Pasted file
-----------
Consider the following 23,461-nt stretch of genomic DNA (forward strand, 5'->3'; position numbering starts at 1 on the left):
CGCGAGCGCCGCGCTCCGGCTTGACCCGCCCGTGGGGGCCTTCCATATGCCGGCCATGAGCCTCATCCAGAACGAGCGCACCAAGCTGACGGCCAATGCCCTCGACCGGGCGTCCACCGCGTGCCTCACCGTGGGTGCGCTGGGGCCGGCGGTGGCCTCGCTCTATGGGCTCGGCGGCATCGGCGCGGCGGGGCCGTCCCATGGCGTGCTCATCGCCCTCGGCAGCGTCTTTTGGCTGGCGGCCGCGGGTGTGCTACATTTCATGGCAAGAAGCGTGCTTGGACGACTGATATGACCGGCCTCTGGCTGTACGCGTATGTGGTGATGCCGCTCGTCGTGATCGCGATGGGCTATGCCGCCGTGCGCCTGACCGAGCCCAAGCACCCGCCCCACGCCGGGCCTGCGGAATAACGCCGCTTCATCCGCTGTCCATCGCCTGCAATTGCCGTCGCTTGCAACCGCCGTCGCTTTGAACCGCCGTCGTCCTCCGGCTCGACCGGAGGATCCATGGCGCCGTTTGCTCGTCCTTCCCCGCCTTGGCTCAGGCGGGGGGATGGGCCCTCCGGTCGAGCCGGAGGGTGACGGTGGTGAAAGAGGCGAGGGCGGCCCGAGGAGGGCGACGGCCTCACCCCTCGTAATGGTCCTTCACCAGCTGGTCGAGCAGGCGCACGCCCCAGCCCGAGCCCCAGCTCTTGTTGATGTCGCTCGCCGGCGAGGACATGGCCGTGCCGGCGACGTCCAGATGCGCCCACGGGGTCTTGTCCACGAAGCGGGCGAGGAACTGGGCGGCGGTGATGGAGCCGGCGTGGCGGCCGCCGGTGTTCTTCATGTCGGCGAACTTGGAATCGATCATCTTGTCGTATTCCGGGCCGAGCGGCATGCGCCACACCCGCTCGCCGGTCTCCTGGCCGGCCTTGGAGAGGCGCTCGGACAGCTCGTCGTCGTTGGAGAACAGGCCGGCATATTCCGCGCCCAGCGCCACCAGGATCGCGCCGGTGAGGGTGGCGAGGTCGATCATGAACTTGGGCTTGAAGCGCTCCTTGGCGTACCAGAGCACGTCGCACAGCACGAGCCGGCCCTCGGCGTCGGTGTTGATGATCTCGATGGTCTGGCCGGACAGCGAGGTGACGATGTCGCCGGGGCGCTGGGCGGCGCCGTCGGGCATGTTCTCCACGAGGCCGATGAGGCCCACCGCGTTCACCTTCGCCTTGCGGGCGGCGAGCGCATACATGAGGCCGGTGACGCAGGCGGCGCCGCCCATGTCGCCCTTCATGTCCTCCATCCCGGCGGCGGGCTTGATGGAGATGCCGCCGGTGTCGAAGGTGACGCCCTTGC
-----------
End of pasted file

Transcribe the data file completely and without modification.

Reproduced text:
Consider the following 23,461-nt stretch of genomic DNA (forward strand, 5'->3'; position numbering starts at 1 on the left):
CGCGAGCGCCGCGCTCCGGCTTGACCCGCCCGTGGGGGCCTTCCATATGCCGGCCATGAGCCTCATCCAGAACGAGCGCACCAAGCTGACGGCCAATGCCCTCGACCGGGCGTCCACCGCGTGCCTCACCGTGGGTGCGCTGGGGCCGGCGGTGGCCTCGCTCTATGGGCTCGGCGGCATCGGCGCGGCGGGGCCGTCCCATGGCGTGCTCATCGCCCTCGGCAGCGTCTTTTGGCTGGCGGCCGCGGGTGTGCTACATTTCATGGCAAGAAGCGTGCTTGGACGACTGATATGACCGGCCTCTGGCTGTACGCGTATGTGGTGATGCCGCTCGTCGTGATCGCGATGGGCTATGCCGCCGTGCGCCTGACCGAGCCCAAGCACCCGCCCCACGCCGGGCCTGCGGAATAACGCCGCTTCATCCGCTGTCCATCGCCTGCAATTGCCGTCGCTTGCAACCGCCGTCGCTTTGAACCGCCGTCGTCCTCCGGCTCGACCGGAGGATCCATGGCGCCGTTTGCTCGTCCTTCCCCGCCTTGGCTCAGGCGGGGGGATGGGCCCTCCGGTCGAGCCGGAGGGTGACGGTGGTGAAAGAGGCGAGGGCGGCCCGAGGAGGGCGACGGCCTCACCCCTCGTAATGGTCCTTCACCAGCTGGTCGAGCAGGCGCACGCCCCAGCCCGAGCCCCAGCTCTTGTTGATGTCGCTCGCCGGCGAGGACATGGCCGTGCCGGCGACGTCCAGATGCGCCCACGGGGTCTTGTCCACGAAGCGGGCGAGGAACTGGGCGGCGGTGATGGAGCCGGCGTGGCGGCCGCCGGTGTTCTTCATGTCGGCGAACTTGGAATCGATCATCTTGTCGTATTCCGGGCCGAGCGGCATGCGCCACACCCGCTCGCCGGTCTCCTGGCCGGCCTTGGAGAGGCGCTCGGACAGCTCGTCGTCGTTGGAGAACAGGCCGGCATATTCCGCGCCCAGCGCCACCAGGATCGCGCCGGTGAGGGTGGCGAGGTCGATCATGAACTTGGGCTTGAAGCGCTCCTTGGCGTACCAGAGCACGTCGCACAGCACGAGCCGGCCCTCGGCGTCGGTGTTGATGATCTCGATGGTCTGGCCGGACAGCGAGGTGACGATGTCGCCGGGGCGCTGGGCGGCGCCGTCGGGCATGTTCTCCACGAGGCCGATGAGGCCCACCGCGTTCACCTTCGCCTTGCGGGCGGCGAGCGCATACATGAGGCCGGTGACGCAGGCGGCGCCGCCCATGTCGCCCTTCATGTCCTCCATCCCGGCGGCGGGCTTGATGGAGATGCCGCCGGTGTCGAAGGTGACGCCCTTGC